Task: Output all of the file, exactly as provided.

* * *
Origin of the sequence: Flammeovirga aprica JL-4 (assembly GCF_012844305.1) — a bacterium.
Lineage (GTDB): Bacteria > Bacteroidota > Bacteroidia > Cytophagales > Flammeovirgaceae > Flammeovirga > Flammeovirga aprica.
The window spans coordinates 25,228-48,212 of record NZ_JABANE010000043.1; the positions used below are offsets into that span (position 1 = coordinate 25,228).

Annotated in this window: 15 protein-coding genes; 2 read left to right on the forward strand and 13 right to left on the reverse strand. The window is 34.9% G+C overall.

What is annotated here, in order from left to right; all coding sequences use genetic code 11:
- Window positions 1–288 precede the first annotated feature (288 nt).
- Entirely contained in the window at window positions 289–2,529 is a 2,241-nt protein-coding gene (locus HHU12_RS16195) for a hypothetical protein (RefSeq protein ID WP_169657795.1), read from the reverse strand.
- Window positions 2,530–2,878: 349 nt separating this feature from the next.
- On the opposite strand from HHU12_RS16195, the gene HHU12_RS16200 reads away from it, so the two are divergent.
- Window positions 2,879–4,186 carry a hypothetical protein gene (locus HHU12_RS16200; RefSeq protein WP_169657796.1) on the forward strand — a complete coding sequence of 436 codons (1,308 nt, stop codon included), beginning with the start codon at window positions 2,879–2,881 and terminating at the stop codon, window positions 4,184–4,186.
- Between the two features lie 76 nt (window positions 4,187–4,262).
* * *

Origin of the sequence: Flammeovirga aprica JL-4 (assembly GCF_012844305.1) — a bacterium.
Lineage (GTDB): Bacteria > Bacteroidota > Bacteroidia > Cytophagales > Flammeovirgaceae > Flammeovirga > Flammeovirga aprica.
The window spans coordinates 25,228-48,212 of record NZ_JABANE010000043.1; the positions used below are offsets into that span (position 1 = coordinate 25,228).

Annotated in this window: 15 protein-coding genes; 2 read left to right on the forward strand and 13 right to left on the reverse strand. The window is 34.9% G+C overall.

What is annotated here, in order from left to right; all coding sequences use genetic code 11:
- Window positions 1–288 precede the first annotated feature (288 nt).
- Entirely contained in the window at window positions 289–2,529 is a 2,241-nt protein-coding gene (locus HHU12_RS16195) for a hypothetical protein (RefSeq protein ID WP_169657795.1), read from the reverse strand.
- Window positions 2,530–2,878: 349 nt separating this feature from the next.
- On the opposite strand from HHU12_RS16195, the gene HHU12_RS16200 reads away from it, so the two are divergent.
- Window positions 2,879–4,186 carry a hypothetical protein gene (locus HHU12_RS16200; RefSeq protein WP_169657796.1) on the forward strand — a complete coding sequence of 436 codons (1,308 nt, stop codon included), beginning with the start codon at window positions 2,879–2,881 and terminating at the stop codon, window positions 4,184–4,186.
- Between the two features lie 76 nt (window positions 4,187–4,262).